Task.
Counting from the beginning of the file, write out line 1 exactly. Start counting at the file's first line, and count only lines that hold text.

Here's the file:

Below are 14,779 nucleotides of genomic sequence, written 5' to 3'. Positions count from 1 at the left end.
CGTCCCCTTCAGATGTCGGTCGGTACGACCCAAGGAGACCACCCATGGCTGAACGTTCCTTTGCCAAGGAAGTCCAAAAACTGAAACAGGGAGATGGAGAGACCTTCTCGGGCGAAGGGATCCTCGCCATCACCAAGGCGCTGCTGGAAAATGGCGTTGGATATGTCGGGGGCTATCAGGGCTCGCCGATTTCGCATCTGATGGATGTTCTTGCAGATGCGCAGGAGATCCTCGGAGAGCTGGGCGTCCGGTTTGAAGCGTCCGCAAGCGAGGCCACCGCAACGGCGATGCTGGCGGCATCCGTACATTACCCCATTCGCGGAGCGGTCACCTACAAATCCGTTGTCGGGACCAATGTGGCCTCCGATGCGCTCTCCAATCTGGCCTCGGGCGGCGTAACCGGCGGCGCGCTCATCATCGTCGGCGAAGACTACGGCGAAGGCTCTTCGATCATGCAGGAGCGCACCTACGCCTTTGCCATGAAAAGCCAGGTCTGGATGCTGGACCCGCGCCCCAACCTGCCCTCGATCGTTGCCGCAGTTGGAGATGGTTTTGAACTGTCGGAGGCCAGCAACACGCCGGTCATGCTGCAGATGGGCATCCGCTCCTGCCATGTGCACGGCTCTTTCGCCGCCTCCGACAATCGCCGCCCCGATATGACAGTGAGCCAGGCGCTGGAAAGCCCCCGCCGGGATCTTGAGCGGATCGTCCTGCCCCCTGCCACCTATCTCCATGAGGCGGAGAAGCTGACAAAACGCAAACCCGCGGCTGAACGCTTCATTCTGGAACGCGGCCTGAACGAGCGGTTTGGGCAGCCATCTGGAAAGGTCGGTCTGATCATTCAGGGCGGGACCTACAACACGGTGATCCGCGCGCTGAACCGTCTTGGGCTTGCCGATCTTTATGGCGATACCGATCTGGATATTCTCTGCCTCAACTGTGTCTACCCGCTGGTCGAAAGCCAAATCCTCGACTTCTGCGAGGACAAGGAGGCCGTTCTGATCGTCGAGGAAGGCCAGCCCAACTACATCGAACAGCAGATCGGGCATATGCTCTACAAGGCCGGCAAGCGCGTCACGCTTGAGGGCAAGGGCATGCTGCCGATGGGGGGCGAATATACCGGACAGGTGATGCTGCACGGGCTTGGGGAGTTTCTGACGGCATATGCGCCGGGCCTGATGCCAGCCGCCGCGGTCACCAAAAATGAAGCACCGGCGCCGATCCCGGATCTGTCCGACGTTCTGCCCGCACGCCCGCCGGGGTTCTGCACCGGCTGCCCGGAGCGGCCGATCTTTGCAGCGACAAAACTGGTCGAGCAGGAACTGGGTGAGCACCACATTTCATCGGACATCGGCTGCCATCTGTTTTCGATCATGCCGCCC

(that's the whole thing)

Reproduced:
Below are 14,779 nucleotides of genomic sequence, written 5' to 3'. Positions count from 1 at the left end.